Meanwhile, over in Sakura Quest, it became more evident on how ‘down-to-earth’ and ‘ordinary’ the background characters in this show are…and that’s meant to be a compliment…I guess?
After the residents of the small village decide to make a stand about the lack of a bus route, they rope Yoshino into campaigning with them…which in turn attracts more people to their cause. Sanae, on the other hand, finds herself very frustrated at what has happened, and I think this is mostly down to the fact that she is still in a state of uncertainty on why she, a Tokyo girl born-and-bred, decided to move to the sticks. The college professor, and the puppet-master of this revolt, has his own reasons, but Sanae does not…and we still don’t know what they are. Fortunately, the bus route dilemma is resolved, everyone is happy, and the girls manage to find one of the three pieces they are after for the festival they plan to revive.
Going back to the ‘ordinary’ characters, Sakura Quest has excelled on creating a lot of characters we can all relate with, in that they are all too similar to us (and don’t have anything too outstanding). And it’s that that has made this show as popular as it has become…for the people who have enjoyed past slice-of-life shows made by P.A Works, and not just Hanasaku Iroha and Shirobako.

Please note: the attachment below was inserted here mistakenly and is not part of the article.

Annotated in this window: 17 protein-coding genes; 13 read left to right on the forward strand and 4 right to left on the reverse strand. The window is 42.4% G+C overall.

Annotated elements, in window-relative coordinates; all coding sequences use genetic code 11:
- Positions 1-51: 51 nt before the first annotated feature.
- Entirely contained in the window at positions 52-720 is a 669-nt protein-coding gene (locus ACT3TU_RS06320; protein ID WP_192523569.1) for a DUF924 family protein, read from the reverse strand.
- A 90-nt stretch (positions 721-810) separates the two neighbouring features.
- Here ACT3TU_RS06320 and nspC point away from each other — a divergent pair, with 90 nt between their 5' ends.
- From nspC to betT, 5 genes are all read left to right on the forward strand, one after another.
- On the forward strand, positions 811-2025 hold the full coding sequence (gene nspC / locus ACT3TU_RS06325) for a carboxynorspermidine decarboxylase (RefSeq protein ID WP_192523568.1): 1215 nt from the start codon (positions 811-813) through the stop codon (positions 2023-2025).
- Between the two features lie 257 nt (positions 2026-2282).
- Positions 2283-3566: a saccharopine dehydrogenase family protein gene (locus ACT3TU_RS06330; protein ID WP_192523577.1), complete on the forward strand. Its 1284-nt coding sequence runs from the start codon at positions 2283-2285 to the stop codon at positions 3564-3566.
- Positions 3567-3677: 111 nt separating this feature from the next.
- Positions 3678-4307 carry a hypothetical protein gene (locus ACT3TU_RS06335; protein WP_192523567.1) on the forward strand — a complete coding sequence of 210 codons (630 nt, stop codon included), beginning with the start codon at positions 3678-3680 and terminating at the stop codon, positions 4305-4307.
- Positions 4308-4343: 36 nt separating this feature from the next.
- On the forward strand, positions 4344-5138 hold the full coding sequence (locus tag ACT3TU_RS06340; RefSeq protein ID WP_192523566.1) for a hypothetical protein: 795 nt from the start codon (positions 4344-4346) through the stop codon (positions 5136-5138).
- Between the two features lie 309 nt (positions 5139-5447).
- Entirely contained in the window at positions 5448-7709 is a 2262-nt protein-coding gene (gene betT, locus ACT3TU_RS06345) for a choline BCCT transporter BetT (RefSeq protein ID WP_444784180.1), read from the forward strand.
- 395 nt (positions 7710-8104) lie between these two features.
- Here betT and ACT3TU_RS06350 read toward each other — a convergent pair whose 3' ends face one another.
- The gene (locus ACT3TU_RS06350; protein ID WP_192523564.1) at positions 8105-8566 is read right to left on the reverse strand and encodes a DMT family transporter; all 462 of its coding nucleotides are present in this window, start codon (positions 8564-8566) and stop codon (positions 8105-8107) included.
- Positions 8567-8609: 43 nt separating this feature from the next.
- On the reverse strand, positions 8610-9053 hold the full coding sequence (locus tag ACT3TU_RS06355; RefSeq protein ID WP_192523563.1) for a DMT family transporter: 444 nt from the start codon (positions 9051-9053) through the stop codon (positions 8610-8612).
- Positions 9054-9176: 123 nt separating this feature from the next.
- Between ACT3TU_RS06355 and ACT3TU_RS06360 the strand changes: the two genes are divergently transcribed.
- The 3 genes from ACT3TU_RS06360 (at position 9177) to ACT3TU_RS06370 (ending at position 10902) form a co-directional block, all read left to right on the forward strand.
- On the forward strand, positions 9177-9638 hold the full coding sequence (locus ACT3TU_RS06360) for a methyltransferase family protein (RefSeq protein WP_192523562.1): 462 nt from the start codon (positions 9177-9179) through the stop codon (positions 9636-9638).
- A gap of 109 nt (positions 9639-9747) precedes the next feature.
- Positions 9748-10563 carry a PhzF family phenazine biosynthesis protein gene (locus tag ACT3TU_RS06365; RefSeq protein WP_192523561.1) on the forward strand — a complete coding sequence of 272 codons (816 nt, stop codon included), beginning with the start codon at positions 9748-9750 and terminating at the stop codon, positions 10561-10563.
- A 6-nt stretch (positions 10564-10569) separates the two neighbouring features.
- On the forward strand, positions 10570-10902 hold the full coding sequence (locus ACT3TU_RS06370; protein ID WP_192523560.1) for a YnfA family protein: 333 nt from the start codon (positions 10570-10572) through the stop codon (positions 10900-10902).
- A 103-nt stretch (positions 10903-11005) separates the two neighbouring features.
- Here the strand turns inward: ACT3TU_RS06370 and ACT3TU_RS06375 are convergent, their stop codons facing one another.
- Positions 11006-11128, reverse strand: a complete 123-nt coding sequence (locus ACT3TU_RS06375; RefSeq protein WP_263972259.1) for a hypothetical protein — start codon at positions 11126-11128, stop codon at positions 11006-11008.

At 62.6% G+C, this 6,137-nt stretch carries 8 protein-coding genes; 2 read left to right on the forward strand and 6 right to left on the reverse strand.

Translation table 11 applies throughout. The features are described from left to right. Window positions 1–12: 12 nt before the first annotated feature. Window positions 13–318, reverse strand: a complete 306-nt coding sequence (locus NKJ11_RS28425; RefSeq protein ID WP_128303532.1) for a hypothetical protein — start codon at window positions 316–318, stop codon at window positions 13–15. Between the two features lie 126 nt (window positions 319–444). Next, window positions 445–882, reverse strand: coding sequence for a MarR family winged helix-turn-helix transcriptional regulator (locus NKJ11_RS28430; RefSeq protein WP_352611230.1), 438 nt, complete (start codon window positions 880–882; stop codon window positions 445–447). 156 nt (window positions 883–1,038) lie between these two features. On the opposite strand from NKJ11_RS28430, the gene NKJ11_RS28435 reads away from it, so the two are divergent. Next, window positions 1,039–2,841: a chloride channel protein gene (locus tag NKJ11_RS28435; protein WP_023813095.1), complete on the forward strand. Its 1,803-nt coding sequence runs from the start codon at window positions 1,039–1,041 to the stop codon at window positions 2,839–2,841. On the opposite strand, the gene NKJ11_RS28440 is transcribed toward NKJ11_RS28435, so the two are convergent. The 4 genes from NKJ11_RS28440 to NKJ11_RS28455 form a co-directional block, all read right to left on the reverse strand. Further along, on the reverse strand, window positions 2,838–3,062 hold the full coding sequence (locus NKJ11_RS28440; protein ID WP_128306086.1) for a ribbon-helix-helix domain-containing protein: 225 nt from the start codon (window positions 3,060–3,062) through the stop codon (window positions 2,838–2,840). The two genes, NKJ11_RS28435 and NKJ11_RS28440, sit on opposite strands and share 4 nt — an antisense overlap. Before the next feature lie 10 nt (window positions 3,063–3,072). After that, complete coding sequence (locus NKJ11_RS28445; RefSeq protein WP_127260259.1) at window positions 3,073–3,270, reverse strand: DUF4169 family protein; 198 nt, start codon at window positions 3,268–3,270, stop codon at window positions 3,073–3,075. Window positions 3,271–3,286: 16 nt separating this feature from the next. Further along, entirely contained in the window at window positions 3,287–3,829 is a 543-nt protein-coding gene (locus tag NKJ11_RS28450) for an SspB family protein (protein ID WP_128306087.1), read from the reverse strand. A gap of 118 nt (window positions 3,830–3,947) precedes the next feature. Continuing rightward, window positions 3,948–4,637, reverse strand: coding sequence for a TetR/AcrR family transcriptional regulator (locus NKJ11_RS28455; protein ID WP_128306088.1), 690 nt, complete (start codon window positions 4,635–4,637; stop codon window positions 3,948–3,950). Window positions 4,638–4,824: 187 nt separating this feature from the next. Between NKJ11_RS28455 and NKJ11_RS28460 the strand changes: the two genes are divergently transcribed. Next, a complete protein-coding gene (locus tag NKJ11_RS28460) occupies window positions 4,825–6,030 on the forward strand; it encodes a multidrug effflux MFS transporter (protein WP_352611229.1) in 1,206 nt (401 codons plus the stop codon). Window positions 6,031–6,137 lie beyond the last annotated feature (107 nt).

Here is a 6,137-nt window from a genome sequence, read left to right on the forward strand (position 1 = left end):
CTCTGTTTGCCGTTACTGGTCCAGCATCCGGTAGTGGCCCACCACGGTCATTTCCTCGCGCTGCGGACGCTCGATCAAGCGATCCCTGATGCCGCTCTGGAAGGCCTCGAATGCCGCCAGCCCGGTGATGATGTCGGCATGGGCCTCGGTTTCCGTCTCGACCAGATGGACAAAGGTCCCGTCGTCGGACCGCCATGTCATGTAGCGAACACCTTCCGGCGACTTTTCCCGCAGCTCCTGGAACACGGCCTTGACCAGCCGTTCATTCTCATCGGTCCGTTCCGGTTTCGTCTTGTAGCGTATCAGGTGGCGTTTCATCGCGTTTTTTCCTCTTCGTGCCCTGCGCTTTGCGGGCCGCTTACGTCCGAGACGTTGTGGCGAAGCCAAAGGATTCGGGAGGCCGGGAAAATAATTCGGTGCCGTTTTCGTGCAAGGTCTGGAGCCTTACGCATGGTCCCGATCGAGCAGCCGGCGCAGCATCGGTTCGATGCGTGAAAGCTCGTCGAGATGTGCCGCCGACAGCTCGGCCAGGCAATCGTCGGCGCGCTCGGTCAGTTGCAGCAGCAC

Over in Squid Girl, the titular character meets her match in American paranormal investigator Cindy, who is convinced that she has stumbled across the alien she has been searching for all her life. I keep saying that I can’t find anything really outstanding in this show. I know that’s not a very good attitude to have, especially considering I’ve only just dropped a recent show for pretty much the same reasons. Unlike Tsuredure Children though, I am finding aspects of this show somewhat entertaining. While I don’t feel anything for the beach-house owners, Squid Girl herself is a rather funny character to watch, and I can see now why she has the fanbase that she has. There’s no chance of me joining that fanbase though…
Splatoon 2 is getting its own anime show too…albeit in ONA form, coming out on August. 12. Well, in my eyes, anything’s better than nothing. No news on whether it will show the events of Hero Mode (which I hope it won’t), whether it will have a story centered around Salmon Run, or whether it will set up its own original story with a group of Inkling Boys and Girls though. I hope that my Queen Pearl will make an appearance as well…and yes she is the superior one and I will fight anyone who disagrees…
In other crazy anime news, Netflix announces that they want to get more into the anime scene (clearly the success of Little Witch Academia helped that), Daisuki decides to call it a day and announces they will shut down, and…umm…Sony Pictures decide to buy a majority stake in Funimation. Who knows what that will mean for the future?